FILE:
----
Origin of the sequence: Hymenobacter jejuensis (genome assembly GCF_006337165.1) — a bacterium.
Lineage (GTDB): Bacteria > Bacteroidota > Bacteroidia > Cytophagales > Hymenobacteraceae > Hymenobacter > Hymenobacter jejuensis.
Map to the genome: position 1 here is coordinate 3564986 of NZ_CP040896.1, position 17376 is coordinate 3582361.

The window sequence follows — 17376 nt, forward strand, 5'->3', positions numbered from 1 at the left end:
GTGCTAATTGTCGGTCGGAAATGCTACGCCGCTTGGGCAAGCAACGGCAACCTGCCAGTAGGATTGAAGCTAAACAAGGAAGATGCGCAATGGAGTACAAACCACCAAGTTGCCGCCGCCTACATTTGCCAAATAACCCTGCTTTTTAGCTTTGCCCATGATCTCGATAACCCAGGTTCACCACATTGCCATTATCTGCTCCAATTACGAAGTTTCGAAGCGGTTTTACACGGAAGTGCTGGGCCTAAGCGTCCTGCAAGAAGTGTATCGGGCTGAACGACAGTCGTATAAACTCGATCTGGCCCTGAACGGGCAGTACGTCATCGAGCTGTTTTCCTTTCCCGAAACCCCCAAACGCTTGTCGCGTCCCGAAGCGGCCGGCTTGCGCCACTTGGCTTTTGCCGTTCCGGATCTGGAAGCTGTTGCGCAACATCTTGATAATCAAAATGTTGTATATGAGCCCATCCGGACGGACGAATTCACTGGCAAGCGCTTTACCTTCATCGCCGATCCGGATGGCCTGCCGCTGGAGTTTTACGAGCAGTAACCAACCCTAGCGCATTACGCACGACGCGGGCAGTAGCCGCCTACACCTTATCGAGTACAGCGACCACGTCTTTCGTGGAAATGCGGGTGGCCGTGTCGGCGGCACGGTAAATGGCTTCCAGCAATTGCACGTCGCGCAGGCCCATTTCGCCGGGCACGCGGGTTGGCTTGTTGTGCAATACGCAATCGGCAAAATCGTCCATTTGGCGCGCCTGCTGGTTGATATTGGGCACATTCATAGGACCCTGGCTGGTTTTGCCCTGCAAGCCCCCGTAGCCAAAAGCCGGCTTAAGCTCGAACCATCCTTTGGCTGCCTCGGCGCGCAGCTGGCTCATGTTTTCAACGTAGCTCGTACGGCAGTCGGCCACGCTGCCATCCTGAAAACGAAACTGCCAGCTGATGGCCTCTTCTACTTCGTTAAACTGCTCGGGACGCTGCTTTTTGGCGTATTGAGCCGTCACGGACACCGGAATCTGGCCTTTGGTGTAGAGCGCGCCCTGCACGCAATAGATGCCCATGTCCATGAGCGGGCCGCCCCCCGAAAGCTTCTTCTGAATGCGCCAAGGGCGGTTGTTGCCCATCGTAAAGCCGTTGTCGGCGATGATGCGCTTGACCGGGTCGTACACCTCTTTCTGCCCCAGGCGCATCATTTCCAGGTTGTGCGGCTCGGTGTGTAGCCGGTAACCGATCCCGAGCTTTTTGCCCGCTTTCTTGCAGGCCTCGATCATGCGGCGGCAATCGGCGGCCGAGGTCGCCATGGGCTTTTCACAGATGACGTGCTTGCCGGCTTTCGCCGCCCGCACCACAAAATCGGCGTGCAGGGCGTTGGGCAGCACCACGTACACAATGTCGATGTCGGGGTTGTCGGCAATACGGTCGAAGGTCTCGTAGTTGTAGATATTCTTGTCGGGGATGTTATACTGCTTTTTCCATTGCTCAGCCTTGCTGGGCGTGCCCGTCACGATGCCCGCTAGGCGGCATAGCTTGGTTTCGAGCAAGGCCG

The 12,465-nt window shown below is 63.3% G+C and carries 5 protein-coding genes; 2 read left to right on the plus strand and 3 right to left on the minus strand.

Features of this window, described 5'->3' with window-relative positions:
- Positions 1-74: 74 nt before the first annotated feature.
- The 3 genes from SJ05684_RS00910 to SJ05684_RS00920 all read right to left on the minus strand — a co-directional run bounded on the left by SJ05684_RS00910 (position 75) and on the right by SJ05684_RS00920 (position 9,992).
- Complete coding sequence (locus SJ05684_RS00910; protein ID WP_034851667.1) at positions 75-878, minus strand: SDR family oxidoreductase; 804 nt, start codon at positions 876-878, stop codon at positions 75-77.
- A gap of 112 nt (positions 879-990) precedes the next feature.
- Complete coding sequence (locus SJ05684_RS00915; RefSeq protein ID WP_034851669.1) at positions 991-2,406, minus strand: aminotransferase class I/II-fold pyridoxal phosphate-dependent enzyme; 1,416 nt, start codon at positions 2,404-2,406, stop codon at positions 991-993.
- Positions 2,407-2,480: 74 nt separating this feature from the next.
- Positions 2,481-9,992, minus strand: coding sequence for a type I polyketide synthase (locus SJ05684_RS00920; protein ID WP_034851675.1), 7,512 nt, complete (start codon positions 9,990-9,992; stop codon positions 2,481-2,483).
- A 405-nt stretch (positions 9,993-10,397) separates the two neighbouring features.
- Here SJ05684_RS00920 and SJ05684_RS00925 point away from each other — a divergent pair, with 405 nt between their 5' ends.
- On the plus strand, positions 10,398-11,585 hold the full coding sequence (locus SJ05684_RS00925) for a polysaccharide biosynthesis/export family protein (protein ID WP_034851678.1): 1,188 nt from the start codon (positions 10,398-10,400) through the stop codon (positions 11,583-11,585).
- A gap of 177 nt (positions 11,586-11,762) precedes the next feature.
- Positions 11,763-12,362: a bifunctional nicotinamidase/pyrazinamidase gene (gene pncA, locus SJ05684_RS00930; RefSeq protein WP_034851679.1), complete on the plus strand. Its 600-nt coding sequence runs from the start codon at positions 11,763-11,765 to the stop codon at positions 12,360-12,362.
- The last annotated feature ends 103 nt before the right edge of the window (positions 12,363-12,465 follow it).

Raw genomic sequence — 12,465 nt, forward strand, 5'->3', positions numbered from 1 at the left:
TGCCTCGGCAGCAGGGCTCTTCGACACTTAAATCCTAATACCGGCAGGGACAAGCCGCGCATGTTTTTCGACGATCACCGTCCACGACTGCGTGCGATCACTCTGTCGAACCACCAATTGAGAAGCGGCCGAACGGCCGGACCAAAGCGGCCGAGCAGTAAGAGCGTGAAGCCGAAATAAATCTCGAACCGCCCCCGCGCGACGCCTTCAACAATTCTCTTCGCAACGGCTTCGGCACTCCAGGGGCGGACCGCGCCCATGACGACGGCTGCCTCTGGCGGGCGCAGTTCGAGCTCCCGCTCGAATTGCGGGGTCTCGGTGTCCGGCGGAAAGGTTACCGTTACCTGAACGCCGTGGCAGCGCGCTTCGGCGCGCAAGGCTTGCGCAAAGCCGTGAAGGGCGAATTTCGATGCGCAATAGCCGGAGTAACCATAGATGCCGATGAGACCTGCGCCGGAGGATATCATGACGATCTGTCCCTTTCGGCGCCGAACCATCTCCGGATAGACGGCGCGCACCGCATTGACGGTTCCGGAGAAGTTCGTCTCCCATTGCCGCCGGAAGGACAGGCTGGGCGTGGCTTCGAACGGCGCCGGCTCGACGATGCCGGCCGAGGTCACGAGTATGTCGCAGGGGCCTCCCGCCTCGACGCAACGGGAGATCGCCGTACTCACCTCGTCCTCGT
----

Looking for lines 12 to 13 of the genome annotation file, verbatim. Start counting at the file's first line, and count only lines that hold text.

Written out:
- Complete coding sequence (locus SJ05684_RS00915; RefSeq protein ID WP_034851669.1) at positions 991-2,406, minus strand: aminotransferase class I/II-fold pyridoxal phosphate-dependent enzyme; 1,416 nt, start codon at positions 2,404-2,406, stop codon at positions 991-993.
- Positions 2,407-2,480: 74 nt separating this feature from the next.